The US Navy and Army this week talked up new laboratories they are opening that promise to develop all manner of cutting edge technologies for the future.
In the Navy's case, the service today cut the ribbon on its Laboratory for Autonomous Systems Research (LASR) in Washington, DC, that it says will "support cutting-edge research in robotics and autonomous systems such as unmanned underwater vehicles, autonomous firefighting robots, and sensor networks."
"The LASR will also advance the goals of the President's National Robotics Initiative, a multi-agency effort to strengthen U.S. leadership in robotics and to enable human-robot teams to solve important challenges in defense, space, health, and manufacturing," the Navy stated.
The LASR also includes: A facility that contain the world's largest space for real-time motion capture, improving our ability to measure and control the motion of autonomous air and ground vehicles and monitor the movements of humans interacting with them; and Electrical and machine shops that will allow researchers to "print" parts directly from electronic drawings.
Meanwhile, the Army's newest lab will open in April at its Detroit Arsenal. The eight-in-one lab known as the Ground Systems Power and Energy Laboratory (GSPEL) offers numerous testing capabilities and an unmatched combination of resources in a single lab will offer what the Army says will be "shared access to industry and academia to facilitate the exchange of information and ideas to develop emerging energy technologies and validate ground vehicle systems - research that could also help the Nation achieve energy security goals."
The eight individual labs are:
- Power and Energy Vehicle Environmental Lab is the centerpiece lab and features one of the world's largest environmental chambers enabling testing at temperatures from minus 60°F to 160°F, relative humidity levels from 0 to 95 % and winds up to 60 mph. The lab's dynamometer and environmental chamber combination allows for full mission profile testing of every ground vehicle platform in the military inventory in any environmental condition.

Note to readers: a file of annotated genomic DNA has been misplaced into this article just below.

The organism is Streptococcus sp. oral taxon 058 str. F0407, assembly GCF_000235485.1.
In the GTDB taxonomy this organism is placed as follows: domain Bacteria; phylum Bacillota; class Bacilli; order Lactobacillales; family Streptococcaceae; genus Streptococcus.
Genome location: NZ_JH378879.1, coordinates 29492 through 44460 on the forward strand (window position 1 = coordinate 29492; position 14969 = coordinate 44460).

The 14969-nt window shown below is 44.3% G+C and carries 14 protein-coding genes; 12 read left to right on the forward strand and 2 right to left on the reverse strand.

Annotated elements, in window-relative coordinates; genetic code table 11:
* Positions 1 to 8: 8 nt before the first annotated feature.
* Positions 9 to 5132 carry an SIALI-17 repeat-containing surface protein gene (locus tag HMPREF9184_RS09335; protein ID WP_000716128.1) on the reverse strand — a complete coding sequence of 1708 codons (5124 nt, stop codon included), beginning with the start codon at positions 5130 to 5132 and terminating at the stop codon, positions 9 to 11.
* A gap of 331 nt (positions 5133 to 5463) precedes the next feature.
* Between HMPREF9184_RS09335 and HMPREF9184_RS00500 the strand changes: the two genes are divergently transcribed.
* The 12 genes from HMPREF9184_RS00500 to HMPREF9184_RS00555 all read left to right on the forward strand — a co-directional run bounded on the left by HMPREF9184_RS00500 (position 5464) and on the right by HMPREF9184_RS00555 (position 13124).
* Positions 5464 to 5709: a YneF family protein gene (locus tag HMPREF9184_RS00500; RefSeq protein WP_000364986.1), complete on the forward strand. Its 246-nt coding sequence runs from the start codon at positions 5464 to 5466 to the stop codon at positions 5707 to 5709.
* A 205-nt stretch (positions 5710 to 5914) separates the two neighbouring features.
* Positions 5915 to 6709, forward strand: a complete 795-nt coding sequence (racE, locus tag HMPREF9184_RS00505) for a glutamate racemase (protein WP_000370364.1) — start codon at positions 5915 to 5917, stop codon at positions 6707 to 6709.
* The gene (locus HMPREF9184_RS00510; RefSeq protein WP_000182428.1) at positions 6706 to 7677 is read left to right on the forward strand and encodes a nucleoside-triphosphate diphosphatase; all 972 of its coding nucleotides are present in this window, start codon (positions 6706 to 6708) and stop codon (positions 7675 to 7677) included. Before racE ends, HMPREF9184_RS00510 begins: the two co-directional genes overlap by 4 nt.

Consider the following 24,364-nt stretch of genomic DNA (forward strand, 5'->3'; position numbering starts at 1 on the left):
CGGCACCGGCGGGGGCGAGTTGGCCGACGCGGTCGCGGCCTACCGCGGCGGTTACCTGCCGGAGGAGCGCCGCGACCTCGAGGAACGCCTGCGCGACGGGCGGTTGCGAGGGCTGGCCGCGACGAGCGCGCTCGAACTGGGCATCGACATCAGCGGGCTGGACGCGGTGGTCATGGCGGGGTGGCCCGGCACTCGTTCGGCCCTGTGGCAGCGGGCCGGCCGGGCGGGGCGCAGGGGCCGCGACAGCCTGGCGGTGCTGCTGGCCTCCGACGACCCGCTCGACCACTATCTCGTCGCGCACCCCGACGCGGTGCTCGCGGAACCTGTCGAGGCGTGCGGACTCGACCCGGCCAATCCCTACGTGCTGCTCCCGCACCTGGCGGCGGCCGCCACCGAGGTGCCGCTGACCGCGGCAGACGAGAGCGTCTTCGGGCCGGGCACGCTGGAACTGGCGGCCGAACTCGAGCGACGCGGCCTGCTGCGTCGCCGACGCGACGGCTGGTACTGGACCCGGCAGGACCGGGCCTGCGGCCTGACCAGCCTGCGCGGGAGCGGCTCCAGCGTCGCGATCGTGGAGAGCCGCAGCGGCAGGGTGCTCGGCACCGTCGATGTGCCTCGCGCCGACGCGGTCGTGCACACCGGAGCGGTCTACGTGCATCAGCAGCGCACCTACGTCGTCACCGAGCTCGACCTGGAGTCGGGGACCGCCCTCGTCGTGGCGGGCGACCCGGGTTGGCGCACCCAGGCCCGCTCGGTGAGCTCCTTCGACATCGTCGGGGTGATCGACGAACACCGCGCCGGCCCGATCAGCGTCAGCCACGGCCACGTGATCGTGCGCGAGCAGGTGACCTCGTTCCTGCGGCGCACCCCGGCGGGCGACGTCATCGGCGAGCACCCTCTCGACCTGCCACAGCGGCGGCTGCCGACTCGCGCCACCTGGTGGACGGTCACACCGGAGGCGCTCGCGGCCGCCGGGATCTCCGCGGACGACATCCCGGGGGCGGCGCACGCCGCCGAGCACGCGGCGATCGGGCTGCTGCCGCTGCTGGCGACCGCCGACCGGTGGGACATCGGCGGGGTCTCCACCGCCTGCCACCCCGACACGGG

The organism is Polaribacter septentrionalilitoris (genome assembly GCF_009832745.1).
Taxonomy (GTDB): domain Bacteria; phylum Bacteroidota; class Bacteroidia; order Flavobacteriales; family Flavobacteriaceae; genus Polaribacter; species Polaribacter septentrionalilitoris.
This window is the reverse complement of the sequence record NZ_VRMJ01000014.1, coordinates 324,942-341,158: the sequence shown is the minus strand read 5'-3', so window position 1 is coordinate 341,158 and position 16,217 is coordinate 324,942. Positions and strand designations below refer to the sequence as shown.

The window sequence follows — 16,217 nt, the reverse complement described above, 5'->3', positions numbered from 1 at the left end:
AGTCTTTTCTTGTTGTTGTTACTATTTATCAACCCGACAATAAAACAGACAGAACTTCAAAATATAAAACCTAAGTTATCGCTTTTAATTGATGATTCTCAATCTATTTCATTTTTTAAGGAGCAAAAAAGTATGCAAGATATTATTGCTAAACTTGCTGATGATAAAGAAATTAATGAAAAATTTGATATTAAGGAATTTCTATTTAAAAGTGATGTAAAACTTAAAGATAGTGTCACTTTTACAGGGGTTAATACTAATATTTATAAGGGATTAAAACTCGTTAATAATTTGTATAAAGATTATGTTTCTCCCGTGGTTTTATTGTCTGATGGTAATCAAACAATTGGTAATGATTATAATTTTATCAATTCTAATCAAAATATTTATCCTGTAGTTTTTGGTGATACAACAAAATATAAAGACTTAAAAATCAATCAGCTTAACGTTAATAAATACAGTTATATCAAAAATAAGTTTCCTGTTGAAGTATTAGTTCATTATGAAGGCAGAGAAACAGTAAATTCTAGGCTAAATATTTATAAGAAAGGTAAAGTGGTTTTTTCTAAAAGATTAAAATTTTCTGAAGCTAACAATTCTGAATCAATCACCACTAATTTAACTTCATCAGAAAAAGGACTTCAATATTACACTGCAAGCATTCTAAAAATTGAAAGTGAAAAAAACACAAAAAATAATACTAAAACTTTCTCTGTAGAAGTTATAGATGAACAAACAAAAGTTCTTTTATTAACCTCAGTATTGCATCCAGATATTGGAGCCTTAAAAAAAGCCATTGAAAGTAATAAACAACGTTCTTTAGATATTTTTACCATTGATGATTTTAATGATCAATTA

- Air Filtration Lab is capable of testing the air flow characteristics of various-sized media at four different flow benches using varying flows up to 12,000 standard cubic feet per minute. Each flow stream is equipped with an automated dust feeder enabling simulations from zero visibility to four times zero visibility for evaluation of air filters, cleaners and other components.
- Calorimeter Lab is the world's largest and is capable of testing radiators, charge air coolers, oil coolers individually or all three simultaneously.
- Thermal Management Lab handles work testing thermally-managed mechanical and electrical components in varying environments. It is comprised of a wide variety of chiller and heat systems for use with test bench heat exchanges for evaluating components and systems.
- The Power Lab will evaluate major vehicle electrical systems including charging systems, air conditioning systems, hydraulic systems and associated components. The lab's two explosion-proof environmental chambers allow for expanded technical research.
- The Fuel Cell lab will test future fuel cell capabilities for tactical vehicles. The lab enables the development and evaluation of fuel cell components and systems, including systems to reform JP-8 fuel, various fuel cell media and power conditioning. This work will help vehicles become quieter and more efficient.
- The Hybrid Electric Components lab will look at electric powertrains with the principal emphasis on developing hybrid motor technology and contributing to the increased electrification of vehicles. Equipment used in this lab will potentially regenerate 80 percent power back into the building, making it possible to re-use the electricity.
- The Energy Storage Lab will test and evaluate advanced chemistry battery vehicle modules. Explosion-proof battery test chambers enable safe testing of 10 - 60 kW advanced chemistry battery packs.
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